“I cannot in good faith sign such a significant policy change into law without a thorough review by city staff, who will ultimately be charged with administering the policy,” Carter stated. If the measure was adopted by the council and then vetoed by the mayor, it would take at least five council votes to override the veto.

Prince said she was disappointed in Carter’s letter. She said she had been told by DSI staff to study the distance change, and that is what she and her staff did with the help of local district councils and business associations. DSI staff has indicated that it is not likely to have the time to study the issue until March, according to Prince.

The owners of 1st Grand Liquors, Haskell’s, Liquor Village, Lowertown Wine & Spirits, Morelli’s, Park Liquors, Perrier Wines and Liquors, Sharretts, and the Wine Thief and Ale Jail have all spoken out against the proposed change.

According to Nick Nadeau of 1st Grand Liquors, 918 Grand Ave., a similar ordinance change forced a Woodbury store he owned to go out of business. “Believe me when I say all this will do is make the pieces of the pie smaller in Saint Paul,” Nadeau said.

Luke Gulbranson, co-owner of Liquor Village, 2289 Ford Pkwy., said, “the main reason I purchased my business in Saint Paul is because of requirements that the city provided to protect small businesses.”

“This change will only be another nail in the coffin of many small businesses, including mine,” said Michael McCafferty, owner of McCafferty’s Fine Wine and Spirits, 1325 Randolph Ave. “I know the city is looking for ways to raise revenue, but this is absolutely not the way to do it.”

MLBA executive director Tony Chesak described the proposal as a “drastic response” to the temporary downturn in business caused by the pandemic. The MLBA has been in touch with its Saint Paul members, he said, and has not detected a demand for more wine stores. Another concern for liquor store owners is the possibility of more grocery stores adding separate wine shops, he added.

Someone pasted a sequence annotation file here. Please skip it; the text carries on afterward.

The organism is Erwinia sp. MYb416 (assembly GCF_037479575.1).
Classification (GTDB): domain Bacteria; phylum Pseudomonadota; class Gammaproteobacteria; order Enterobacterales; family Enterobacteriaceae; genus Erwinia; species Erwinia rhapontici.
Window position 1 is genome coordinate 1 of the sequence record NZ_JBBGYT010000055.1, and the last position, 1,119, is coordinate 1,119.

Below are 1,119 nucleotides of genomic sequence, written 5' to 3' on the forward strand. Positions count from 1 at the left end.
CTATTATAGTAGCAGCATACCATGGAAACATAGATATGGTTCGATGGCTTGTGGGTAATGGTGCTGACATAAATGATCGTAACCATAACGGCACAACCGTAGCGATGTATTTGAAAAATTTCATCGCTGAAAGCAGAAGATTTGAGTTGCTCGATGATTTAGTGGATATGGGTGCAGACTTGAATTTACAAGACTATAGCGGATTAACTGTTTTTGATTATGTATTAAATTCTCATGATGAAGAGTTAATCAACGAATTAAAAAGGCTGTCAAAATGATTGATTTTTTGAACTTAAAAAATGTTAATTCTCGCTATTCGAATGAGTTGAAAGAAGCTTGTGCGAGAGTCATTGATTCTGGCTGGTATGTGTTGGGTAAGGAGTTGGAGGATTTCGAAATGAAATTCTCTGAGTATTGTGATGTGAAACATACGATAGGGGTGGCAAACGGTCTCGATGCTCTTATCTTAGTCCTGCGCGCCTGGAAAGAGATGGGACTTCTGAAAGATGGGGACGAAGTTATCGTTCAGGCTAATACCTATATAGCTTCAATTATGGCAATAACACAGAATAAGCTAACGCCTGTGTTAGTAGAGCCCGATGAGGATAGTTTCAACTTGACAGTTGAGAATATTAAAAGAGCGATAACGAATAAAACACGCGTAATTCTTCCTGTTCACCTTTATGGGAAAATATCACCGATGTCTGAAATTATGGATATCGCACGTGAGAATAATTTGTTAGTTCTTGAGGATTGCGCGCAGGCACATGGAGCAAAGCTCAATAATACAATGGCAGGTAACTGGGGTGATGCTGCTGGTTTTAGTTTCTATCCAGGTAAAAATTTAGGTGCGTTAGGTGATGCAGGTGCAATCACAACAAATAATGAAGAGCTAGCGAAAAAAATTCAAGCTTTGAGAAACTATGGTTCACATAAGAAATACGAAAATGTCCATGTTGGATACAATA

The Summit Hill Association (SHA), Payne-Phalen Community Council, Dayton’s Bluff Community Council and Saint Anthony Park Community Council all support the ordinance change, as do the Payne-Arcade and East Side Area business associations.

The SHA stated that it supports the change “in the spirit of supporting a retail mix that attracts more customers and benefits every business along Grand Avenue and in the city as a whole.” The SHA acknowledged the concerns raised by existing liquor stores, including the fear of large supermarkets forcing out local independent stores. However, the SHA stated, the market for wine shops is different than the market for full-service liquor stores, and the cap on the number of off-sale liquor licenses citywide will prevent all but a few new wine shops from opening.

— Jane McClure